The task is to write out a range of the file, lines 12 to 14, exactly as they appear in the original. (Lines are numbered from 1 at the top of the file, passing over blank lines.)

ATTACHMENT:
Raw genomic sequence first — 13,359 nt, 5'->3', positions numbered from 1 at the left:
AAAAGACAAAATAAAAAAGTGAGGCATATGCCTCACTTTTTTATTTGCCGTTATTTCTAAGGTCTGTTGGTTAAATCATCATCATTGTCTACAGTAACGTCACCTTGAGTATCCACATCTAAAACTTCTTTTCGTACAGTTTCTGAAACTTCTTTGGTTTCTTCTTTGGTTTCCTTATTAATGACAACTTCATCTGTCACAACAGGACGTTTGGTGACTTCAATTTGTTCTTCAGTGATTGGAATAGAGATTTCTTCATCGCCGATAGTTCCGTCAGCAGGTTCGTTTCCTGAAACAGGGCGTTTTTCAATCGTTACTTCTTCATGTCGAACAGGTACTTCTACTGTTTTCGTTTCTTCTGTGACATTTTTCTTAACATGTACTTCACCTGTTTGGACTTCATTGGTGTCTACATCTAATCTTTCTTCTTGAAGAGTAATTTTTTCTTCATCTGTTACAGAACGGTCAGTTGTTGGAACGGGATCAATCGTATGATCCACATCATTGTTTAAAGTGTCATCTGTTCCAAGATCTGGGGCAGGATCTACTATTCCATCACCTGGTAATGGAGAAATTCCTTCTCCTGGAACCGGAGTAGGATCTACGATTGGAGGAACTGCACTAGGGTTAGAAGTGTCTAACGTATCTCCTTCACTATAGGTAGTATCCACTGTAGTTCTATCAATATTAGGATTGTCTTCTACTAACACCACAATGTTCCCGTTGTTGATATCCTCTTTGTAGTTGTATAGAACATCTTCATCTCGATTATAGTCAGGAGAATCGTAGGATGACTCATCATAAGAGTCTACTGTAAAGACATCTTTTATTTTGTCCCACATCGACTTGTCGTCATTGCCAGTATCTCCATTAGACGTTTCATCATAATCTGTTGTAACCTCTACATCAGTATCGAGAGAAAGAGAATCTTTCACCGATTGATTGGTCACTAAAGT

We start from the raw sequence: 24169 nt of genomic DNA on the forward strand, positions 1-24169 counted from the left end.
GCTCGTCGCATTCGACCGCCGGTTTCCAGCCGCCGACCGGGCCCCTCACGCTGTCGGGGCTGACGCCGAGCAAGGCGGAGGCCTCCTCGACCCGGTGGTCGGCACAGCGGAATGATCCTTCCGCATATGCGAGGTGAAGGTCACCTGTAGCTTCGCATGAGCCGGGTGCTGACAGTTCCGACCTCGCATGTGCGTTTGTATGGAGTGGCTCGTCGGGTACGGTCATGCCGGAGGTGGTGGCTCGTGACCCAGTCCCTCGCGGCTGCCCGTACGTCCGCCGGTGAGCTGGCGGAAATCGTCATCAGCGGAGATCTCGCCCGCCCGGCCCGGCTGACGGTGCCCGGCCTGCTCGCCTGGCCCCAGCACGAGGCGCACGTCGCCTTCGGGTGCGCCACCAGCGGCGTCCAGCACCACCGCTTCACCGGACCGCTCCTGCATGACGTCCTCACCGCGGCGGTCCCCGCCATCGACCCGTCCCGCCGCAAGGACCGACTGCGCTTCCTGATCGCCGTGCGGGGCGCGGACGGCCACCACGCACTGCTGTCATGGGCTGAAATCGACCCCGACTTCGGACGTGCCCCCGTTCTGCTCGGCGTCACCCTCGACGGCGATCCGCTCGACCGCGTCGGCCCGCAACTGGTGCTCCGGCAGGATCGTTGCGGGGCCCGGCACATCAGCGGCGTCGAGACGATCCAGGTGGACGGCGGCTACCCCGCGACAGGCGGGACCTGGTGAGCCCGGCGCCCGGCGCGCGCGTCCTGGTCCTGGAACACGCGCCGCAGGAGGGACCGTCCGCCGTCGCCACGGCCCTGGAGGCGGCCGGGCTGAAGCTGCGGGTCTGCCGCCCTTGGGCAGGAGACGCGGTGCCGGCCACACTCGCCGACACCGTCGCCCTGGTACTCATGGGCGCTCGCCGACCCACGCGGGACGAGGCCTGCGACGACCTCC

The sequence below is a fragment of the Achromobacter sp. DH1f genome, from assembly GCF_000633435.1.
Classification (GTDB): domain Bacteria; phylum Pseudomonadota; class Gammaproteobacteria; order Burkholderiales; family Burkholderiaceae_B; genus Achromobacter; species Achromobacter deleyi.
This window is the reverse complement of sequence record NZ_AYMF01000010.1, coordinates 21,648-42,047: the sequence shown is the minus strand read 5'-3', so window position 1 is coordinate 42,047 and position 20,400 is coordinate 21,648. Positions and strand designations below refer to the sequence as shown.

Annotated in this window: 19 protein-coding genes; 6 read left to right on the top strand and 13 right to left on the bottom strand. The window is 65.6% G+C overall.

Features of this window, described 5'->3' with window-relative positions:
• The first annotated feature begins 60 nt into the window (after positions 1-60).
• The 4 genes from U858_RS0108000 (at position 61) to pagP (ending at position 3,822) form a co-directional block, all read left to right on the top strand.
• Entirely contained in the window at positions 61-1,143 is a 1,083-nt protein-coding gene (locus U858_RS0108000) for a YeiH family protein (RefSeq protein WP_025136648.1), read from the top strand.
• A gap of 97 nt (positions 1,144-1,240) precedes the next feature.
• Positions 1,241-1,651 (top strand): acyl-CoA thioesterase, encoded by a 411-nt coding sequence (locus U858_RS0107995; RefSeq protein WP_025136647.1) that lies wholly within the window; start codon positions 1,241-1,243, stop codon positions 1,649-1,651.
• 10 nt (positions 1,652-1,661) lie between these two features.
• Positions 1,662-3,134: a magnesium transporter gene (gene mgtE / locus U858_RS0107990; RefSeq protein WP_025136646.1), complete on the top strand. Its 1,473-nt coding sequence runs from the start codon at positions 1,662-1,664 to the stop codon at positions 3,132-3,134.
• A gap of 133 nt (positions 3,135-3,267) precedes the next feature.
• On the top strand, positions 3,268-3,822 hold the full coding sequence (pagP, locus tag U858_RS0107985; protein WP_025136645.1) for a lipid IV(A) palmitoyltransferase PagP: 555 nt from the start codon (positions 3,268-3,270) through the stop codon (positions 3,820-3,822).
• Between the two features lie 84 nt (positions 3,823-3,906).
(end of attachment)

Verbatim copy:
• Entirely contained in the window at positions 61-1,143 is a 1,083-nt protein-coding gene (locus U858_RS0108000) for a YeiH family protein (RefSeq protein WP_025136648.1), read from the top strand.
• A gap of 97 nt (positions 1,144-1,240) precedes the next feature.
• Positions 1,241-1,651 (top strand): acyl-CoA thioesterase, encoded by a 411-nt coding sequence (locus U858_RS0107995; RefSeq protein WP_025136647.1) that lies wholly within the window; start codon positions 1,241-1,243, stop codon positions 1,649-1,651.